It has been a busy week. Celebrating the end of the summer holidays – we experimented with celebrating, as opposed to limping into the new academic year, it was fun. Getting to grips with a new routine – we’re not there yet, several after-school activities are only starting this week. Coping with the reawakening that happens at the start of September – my inbox is filled with announcements, updates and plans and I am out every evening this week. Most importantly, celebrating a significant family birthday with lots of family and friends. We had a gorgeous weekend of parties, presents, good food and good wine. Just as it all should be.
There is no doubt I am an extrovert, I gain my energy by being with people, I get lonely quickly. As I get older though, I am noticing that I am maybe not as extrovert as I think I am. I talk a lot, I am loud, I like being with lots of people. Yet, I am currently craving some time alone, some quiet, some time just being with my own thoughts for a while. My commutes into work last week felt very precious indeed, as I relished being alone in the car. It’s not quite as much peace as I need though, the whole having to concentrate on driving gets in the way of ones thoughts wandering properly.
This time in the morning with a journal and a blog was so important in the busyness of last week. I have loved spending some time doing a tiny bit of yoga in the last week – because it is quiet and still.
My next challenge for myself is to carve out quiet minutes in my day, to stop waiting for a quiet time to present itself, rather to make it happen myself. And not to worry about it being a certain period of time. Just two minutes a day of being in silence would help hugely in this busy time of change.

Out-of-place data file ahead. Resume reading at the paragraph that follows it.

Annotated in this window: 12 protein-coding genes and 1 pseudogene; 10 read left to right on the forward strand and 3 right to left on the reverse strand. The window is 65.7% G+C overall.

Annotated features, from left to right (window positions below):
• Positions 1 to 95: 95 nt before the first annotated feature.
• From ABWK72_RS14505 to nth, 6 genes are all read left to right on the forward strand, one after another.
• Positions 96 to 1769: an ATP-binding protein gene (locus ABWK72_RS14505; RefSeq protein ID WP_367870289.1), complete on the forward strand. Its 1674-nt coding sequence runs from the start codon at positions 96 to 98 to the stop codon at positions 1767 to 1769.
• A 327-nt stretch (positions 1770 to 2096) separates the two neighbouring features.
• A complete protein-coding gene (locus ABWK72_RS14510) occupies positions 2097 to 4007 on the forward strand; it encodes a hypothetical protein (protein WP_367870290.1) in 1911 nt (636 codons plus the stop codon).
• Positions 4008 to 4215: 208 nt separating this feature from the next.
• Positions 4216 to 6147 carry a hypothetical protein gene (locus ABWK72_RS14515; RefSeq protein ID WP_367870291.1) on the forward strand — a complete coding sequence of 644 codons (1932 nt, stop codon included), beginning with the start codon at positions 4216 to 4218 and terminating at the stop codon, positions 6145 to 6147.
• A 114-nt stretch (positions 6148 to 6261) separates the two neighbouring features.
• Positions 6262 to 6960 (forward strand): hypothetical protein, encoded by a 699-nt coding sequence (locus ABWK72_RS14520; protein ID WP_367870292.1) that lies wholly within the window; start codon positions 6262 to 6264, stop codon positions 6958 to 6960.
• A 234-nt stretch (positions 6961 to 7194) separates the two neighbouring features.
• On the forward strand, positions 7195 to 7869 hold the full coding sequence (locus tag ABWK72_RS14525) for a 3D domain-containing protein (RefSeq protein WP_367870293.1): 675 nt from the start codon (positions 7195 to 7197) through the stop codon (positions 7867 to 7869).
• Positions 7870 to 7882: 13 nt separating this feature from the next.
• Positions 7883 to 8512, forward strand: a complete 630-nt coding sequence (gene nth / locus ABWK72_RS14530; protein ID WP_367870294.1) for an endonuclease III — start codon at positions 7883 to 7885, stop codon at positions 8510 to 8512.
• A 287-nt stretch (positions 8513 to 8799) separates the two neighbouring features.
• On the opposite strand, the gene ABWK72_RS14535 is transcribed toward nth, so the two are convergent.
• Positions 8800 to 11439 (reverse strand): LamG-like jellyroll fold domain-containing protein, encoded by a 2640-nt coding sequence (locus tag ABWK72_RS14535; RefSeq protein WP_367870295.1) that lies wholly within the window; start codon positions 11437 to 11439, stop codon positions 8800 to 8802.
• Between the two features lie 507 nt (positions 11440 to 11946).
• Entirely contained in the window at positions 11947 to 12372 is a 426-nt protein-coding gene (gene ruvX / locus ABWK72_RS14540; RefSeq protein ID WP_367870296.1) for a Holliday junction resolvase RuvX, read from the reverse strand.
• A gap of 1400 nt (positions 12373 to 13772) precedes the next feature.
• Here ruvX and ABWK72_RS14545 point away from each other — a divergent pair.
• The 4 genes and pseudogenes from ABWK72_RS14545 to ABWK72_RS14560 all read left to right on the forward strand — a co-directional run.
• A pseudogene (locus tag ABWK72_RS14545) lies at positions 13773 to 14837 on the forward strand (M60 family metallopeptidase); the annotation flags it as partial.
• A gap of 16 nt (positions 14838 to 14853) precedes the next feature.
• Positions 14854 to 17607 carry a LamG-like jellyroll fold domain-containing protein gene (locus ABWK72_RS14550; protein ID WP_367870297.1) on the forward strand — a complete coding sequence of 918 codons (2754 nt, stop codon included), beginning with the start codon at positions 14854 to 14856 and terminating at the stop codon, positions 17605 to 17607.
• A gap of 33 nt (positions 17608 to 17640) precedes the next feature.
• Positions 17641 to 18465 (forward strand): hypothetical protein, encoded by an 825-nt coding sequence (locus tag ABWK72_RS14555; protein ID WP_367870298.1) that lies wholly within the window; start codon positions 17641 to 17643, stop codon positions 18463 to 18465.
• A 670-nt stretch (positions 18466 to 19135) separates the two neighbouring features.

Many years ago, I made a decision not to live and work in London. It’s hard to remember making that decision, it was a long time ago, but I have never regretted it. This week I remembered one of the big reasons I left. It is the sound of silence in commuting London.
I work relatively frequently in the capital and enjoy it, there is a great feeling walking from the station to work seeing international landmarks. People travel all over the world to see the Parliament building or St Paul’s Cathedral, I gawk at them on my way to a job I enjoy.
I have a relatively smooth commute, which involves lovely walking when time allows and only rarely does it involve sighs of despair as I face a sardine-like tube carriage.
This week I walked from Euston to Waterloo. Along with possibly thousands of others. And the reason for that decision to leave London flooded my senses. As I walked down a busy thoroughfare it was hard to find a good pace as there were just so many people walking along the same road. All of us walking quickly and purposefully. And in total silence.
The road was of course noisy with cars, busses, motorbikes, building work. But absolutely no human noise at all.
That was it – that sound of silence. It brought back memories of arriving at Charing Cross station on my way to work in the early 90s and hundreds of humans marching in silence. I felt a feeling of real horror at the silence. At that time I thought it was because of the contrast with my childhood in a quiet corner of Wales where silence was because of a general lack of humans. This was silence with more humans than I had possibly ever experienced.
As it happens, all these years later, I still feel a sense of horror, real anxiety when immersed in this strange silence.
I was so grateful for it being broken this morning by a bird singing, by someone on a phone call and then a colleague called me and I felt a real relief at having someone to talk to.
And relief at that decision made many years ago.